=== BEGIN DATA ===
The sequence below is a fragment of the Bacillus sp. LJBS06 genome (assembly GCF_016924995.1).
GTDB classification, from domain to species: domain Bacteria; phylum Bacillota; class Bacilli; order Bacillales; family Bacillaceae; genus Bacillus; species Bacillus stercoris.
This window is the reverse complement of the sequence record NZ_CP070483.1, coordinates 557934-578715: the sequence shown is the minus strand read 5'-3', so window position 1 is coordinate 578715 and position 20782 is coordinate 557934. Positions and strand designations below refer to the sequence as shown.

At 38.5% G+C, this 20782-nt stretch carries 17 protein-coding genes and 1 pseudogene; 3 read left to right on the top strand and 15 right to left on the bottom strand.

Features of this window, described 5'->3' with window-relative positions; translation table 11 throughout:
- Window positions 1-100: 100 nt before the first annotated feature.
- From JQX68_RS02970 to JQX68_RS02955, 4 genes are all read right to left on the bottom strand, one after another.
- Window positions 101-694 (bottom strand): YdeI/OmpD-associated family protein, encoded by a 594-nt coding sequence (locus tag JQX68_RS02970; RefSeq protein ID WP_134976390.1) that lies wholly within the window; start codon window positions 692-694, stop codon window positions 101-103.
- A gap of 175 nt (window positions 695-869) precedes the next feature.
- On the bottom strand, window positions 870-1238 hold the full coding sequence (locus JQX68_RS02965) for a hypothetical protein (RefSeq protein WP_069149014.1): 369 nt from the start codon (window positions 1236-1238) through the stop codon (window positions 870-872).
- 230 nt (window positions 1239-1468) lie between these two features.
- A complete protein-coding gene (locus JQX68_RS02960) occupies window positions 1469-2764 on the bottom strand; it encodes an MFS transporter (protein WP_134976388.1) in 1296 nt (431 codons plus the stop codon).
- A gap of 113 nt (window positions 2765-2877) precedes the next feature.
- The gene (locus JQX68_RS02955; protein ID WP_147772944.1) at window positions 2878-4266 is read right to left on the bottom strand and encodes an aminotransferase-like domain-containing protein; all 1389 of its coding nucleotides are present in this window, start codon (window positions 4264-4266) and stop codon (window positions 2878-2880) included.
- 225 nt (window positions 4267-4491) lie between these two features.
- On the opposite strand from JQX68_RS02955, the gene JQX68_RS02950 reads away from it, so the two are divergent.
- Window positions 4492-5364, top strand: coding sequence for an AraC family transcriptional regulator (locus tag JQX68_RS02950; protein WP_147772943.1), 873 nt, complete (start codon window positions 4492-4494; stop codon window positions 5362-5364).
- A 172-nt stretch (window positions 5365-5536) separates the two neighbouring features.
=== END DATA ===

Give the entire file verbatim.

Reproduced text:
The sequence below is a fragment of the Bacillus sp. LJBS06 genome (assembly GCF_016924995.1).
GTDB classification, from domain to species: domain Bacteria; phylum Bacillota; class Bacilli; order Bacillales; family Bacillaceae; genus Bacillus; species Bacillus stercoris.
This window is the reverse complement of the sequence record NZ_CP070483.1, coordinates 557934-578715: the sequence shown is the minus strand read 5'-3', so window position 1 is coordinate 578715 and position 20782 is coordinate 557934. Positions and strand designations below refer to the sequence as shown.

At 38.5% G+C, this 20782-nt stretch carries 17 protein-coding genes and 1 pseudogene; 3 read left to right on the top strand and 15 right to left on the bottom strand.

Features of this window, described 5'->3' with window-relative positions; translation table 11 throughout:
- Window positions 1-100: 100 nt before the first annotated feature.
- From JQX68_RS02970 to JQX68_RS02955, 4 genes are all read right to left on the bottom strand, one after another.
- Window positions 101-694 (bottom strand): YdeI/OmpD-associated family protein, encoded by a 594-nt coding sequence (locus tag JQX68_RS02970; RefSeq protein ID WP_134976390.1) that lies wholly within the window; start codon window positions 692-694, stop codon window positions 101-103.
- A gap of 175 nt (window positions 695-869) precedes the next feature.
- On the bottom strand, window positions 870-1238 hold the full coding sequence (locus JQX68_RS02965) for a hypothetical protein (RefSeq protein WP_069149014.1): 369 nt from the start codon (window positions 1236-1238) through the stop codon (window positions 870-872).
- 230 nt (window positions 1239-1468) lie between these two features.
- A complete protein-coding gene (locus JQX68_RS02960) occupies window positions 1469-2764 on the bottom strand; it encodes an MFS transporter (protein WP_134976388.1) in 1296 nt (431 codons plus the stop codon).
- A gap of 113 nt (window positions 2765-2877) precedes the next feature.
- The gene (locus JQX68_RS02955; protein ID WP_147772944.1) at window positions 2878-4266 is read right to left on the bottom strand and encodes an aminotransferase-like domain-containing protein; all 1389 of its coding nucleotides are present in this window, start codon (window positions 4264-4266) and stop codon (window positions 2878-2880) included.
- 225 nt (window positions 4267-4491) lie between these two features.
- On the opposite strand from JQX68_RS02955, the gene JQX68_RS02950 reads away from it, so the two are divergent.
- Window positions 4492-5364, top strand: coding sequence for an AraC family transcriptional regulator (locus tag JQX68_RS02950; protein WP_147772943.1), 873 nt, complete (start codon window positions 4492-4494; stop codon window positions 5362-5364).
- A 172-nt stretch (window positions 5365-5536) separates the two neighbouring features.